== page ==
• Princess Mana of the iOS game Chaos Rings. She wears a cherry blossom in hair as well as her waist wrap, wears very traditional and very Japanese inspired clothing, is a Yamato Nadeshiko, is implied to be from a Fantasy Counterpart Culture of Japan, is loved by and eventually falls in love with Ayuta, and dies in every character's path except Ayuta's.
  • Cheria Barnes from Tales of Graces is the pink-haired love interest of main character Asbel Lhant. During the game, Cheria is described as motherful and dutiful, even spending seven years waiting for Asbel to come home. She possesses a healing power, which she uses to work in a relief organisation during the war. Her second Blast Caliber, "Garden of Innocence" consists of a distinctive sakura tree appearing behind her, healing all party members and reviving incapacitated ones.
  • In Ninja Jajamaru-kun, Princess Sakura will drop Cherry Blossoms from the top of the screen. Some of the sequels depict her with a pink kimono and headband.
  • In Persona 4, Yukiko Amagi's initial Persona, Konohana Sakuya, is a woman dressed in bright pink with distinctive blossom-like wings and an affinity for healing skills. Yukiko herself is named after snow and associated with red instead of pink, but she does have the Yamato Nadeshiko personality.
  • The Sakura skin for Karma in League of Legends. Karma herself looks Indian instead of Japanese, but it's sort of in the same direction.
  • Sakura Kasugano from Street Fighter has a cherry blossom motif in some of her official artworks, she's born in March, and she's more or less a Love Interest for Ryu (though, it's largely one-sided). Regarding the latter, she's definitely a Morality Pet to him, whenever he's falling into the Satsui no Hado.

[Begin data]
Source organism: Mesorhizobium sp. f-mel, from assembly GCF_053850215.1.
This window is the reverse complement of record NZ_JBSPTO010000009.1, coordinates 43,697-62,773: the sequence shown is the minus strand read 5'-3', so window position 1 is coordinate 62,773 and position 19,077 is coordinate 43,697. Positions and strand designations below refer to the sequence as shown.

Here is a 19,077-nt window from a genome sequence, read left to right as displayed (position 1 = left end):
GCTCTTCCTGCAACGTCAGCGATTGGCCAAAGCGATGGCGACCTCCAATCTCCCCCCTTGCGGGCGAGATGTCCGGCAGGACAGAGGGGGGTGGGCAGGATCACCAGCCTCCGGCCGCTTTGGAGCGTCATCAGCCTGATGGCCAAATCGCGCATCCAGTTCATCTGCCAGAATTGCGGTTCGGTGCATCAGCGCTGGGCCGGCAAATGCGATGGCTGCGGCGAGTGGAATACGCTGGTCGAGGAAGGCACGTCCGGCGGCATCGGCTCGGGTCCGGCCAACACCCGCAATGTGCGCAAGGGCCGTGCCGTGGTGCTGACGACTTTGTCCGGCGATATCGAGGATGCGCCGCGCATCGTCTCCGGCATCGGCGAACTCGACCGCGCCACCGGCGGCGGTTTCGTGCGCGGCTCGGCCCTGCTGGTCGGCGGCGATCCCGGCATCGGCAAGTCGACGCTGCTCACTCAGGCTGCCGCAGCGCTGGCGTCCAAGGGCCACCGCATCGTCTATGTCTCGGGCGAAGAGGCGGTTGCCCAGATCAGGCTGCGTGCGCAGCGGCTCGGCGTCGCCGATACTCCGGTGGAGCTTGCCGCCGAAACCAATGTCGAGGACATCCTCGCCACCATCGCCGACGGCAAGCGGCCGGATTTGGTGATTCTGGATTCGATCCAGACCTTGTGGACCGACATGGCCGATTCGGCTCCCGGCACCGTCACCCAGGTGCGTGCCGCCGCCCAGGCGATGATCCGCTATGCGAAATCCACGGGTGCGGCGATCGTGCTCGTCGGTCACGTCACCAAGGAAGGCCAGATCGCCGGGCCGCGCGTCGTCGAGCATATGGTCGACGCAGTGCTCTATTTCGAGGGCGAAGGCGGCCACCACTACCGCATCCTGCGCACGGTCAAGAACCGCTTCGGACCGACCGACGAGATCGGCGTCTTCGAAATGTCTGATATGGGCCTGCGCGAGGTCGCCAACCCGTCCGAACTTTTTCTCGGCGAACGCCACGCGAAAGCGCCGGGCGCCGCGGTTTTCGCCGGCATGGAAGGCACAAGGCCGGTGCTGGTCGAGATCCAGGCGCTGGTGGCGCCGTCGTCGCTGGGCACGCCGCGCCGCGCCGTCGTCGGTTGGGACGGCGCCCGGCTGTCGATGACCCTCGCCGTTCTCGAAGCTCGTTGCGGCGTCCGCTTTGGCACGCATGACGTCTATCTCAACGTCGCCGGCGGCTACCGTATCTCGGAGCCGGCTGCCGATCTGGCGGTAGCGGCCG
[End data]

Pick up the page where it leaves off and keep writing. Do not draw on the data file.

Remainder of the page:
• Sakuya in Ōkami qualifies for this trope despite being the spirit of a golden peach tree — she protects and preserves Nippon through her network of enchanted trees, has pink blossoms, hides the people of Kamiki Village in her fruit when the darkness is about to overwhelm it, and at one point in the early game withdraws into her tree until revived by the protagonist Amaterasu.

    Visual Novels 
  • Sakura in Da Capo is more aptly named than what's apparent from the beginning.
  • Yoshiyuki Sakurai in Da Capo II, where it's a Meaningful Name that he got from Sakura based on her own full name, Sakura Yoshino when she wished for family.
  • Mayu Sakurai , and her little sister Mami, from Yarudora series vol. 2: Kisetsu o Dakishimete. Also a Meaningful Name for both, what's with Mayu having reincarnated as the Spirit of the Cherry Trees after her death, and Mami having her soul fused with Mayu's to fend off the curse of the "Hirenzakura" cherry tree long enough for the protagonist to save her, after she had a traffic accident and fell into coma.
  • Sakura Matou from Fate/stay night has a flower themed ending, is the final love interest and is working hard at being a Yamato Nadeshiko. However, things aren't as pleasant as they seem: Her route is the darkest of the three routes in the Visual Novel, filled with death, squick and mental trauma.


Alternative Title(s):

Sakura Girl